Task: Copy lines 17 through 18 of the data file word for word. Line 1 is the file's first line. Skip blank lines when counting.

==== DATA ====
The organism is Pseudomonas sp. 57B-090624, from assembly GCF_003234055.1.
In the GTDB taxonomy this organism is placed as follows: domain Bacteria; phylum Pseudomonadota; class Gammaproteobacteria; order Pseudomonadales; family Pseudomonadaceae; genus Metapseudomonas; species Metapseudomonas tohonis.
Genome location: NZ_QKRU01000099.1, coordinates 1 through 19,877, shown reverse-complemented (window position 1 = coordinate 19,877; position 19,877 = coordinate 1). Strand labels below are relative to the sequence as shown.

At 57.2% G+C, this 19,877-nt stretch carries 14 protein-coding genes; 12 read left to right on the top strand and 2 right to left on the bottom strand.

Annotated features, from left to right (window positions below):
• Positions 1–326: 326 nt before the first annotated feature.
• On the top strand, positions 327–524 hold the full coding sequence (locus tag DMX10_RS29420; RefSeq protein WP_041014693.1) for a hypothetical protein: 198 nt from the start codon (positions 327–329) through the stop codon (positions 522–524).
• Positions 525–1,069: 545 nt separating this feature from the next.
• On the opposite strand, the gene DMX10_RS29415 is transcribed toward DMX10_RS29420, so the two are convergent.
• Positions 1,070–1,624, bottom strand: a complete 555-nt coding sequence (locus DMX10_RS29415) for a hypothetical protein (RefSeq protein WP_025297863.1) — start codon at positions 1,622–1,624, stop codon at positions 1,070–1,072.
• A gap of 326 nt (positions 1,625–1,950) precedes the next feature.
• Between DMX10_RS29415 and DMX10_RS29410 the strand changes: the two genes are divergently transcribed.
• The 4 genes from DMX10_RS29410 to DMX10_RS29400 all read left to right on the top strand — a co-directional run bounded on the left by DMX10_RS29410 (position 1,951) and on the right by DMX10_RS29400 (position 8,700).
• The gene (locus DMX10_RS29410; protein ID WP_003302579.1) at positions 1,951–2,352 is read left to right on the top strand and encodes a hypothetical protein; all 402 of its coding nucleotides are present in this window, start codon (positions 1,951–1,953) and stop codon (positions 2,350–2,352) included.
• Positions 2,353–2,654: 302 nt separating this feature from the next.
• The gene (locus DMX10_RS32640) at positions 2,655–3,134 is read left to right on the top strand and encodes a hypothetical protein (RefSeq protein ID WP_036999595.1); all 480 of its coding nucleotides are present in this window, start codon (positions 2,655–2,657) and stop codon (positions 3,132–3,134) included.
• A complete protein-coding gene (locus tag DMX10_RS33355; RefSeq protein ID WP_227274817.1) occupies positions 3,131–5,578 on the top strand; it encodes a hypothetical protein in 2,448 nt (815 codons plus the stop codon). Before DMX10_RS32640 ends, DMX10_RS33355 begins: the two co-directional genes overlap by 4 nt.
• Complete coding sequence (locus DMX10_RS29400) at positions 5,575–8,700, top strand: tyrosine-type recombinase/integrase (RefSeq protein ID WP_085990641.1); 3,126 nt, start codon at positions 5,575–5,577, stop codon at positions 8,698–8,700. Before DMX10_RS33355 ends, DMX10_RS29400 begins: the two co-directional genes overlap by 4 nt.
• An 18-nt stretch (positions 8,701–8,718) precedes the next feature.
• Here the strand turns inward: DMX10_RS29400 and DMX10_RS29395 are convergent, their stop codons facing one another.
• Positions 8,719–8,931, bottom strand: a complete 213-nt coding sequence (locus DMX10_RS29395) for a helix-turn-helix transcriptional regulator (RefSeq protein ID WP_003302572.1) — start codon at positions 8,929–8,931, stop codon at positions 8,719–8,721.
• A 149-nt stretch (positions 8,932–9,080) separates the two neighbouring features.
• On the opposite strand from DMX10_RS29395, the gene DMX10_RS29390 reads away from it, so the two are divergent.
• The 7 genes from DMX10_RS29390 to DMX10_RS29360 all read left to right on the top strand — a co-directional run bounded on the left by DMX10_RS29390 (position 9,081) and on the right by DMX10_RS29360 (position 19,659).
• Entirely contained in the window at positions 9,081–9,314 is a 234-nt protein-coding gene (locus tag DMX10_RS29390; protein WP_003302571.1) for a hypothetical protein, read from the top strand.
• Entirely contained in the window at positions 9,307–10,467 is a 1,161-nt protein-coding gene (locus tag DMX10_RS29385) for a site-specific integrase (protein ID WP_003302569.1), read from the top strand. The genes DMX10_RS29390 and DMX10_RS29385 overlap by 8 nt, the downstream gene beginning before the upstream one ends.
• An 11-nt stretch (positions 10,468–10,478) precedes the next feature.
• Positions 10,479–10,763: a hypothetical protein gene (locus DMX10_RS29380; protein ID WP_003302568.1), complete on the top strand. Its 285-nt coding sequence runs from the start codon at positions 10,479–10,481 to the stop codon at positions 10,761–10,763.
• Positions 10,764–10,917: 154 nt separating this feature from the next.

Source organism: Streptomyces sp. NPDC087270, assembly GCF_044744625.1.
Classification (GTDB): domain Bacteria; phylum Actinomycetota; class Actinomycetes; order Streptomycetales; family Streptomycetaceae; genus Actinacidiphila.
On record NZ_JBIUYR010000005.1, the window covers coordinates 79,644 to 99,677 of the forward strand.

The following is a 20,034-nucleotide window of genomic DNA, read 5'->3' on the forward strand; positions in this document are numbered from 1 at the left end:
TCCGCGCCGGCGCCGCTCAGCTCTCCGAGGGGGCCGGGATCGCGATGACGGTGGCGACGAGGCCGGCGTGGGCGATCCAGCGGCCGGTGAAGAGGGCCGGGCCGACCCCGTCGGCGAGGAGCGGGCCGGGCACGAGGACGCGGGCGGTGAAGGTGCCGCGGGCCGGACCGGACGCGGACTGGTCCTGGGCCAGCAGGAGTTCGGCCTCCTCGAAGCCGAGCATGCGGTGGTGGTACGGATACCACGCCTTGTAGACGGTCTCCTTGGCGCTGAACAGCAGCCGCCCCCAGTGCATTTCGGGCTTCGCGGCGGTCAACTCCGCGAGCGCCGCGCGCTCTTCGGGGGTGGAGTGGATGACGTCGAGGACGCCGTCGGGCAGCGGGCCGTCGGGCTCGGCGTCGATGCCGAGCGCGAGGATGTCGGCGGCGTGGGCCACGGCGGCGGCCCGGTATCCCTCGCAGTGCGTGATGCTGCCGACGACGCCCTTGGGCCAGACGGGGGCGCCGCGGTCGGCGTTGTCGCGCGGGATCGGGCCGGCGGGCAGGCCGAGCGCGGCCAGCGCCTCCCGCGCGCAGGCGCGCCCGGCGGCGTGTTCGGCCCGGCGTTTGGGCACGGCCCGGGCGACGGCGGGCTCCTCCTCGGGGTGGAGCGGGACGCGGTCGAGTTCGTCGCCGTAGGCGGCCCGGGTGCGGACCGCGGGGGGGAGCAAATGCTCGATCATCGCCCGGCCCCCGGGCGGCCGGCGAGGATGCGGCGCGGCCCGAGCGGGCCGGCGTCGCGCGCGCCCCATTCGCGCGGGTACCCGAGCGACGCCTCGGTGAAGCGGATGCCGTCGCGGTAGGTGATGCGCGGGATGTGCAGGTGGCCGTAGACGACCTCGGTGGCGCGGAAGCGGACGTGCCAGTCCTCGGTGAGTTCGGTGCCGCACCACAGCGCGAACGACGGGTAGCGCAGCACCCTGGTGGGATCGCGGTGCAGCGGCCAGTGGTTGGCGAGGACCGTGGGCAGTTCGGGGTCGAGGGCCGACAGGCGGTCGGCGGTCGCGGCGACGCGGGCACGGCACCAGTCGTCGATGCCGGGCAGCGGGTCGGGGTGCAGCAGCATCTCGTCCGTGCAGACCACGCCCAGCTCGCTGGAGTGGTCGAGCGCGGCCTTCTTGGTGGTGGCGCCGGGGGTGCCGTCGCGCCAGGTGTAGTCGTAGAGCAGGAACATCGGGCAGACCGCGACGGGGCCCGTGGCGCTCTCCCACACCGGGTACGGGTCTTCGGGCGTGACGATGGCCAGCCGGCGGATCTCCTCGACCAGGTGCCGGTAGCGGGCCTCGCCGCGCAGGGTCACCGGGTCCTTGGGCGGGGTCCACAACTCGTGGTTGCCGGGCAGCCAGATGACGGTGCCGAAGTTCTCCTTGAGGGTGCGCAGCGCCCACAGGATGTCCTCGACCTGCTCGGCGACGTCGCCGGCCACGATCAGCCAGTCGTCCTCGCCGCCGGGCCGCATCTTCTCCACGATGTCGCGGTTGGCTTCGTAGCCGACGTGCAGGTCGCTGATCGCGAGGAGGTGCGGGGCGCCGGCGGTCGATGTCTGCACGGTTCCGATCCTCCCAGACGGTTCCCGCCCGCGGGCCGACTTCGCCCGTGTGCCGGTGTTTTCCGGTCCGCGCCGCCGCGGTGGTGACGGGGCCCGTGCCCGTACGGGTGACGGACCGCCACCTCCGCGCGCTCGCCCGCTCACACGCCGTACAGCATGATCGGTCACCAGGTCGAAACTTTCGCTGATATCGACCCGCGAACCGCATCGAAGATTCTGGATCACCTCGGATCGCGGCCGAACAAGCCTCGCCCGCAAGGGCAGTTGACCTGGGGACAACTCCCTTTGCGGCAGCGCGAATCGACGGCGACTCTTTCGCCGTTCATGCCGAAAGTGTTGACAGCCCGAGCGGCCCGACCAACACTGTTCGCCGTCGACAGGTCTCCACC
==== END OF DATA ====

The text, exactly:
• A complete protein-coding gene (locus tag DMX10_RS33355; RefSeq protein ID WP_227274817.1) occupies positions 3,131–5,578 on the top strand; it encodes a hypothetical protein in 2,448 nt (815 codons plus the stop codon). Before DMX10_RS32640 ends, DMX10_RS33355 begins: the two co-directional genes overlap by 4 nt.
• Complete coding sequence (locus DMX10_RS29400) at positions 5,575–8,700, top strand: tyrosine-type recombinase/integrase (RefSeq protein ID WP_085990641.1); 3,126 nt, start codon at positions 5,575–5,577, stop codon at positions 8,698–8,700. Before DMX10_RS33355 ends, DMX10_RS29400 begins: the two co-directional genes overlap by 4 nt.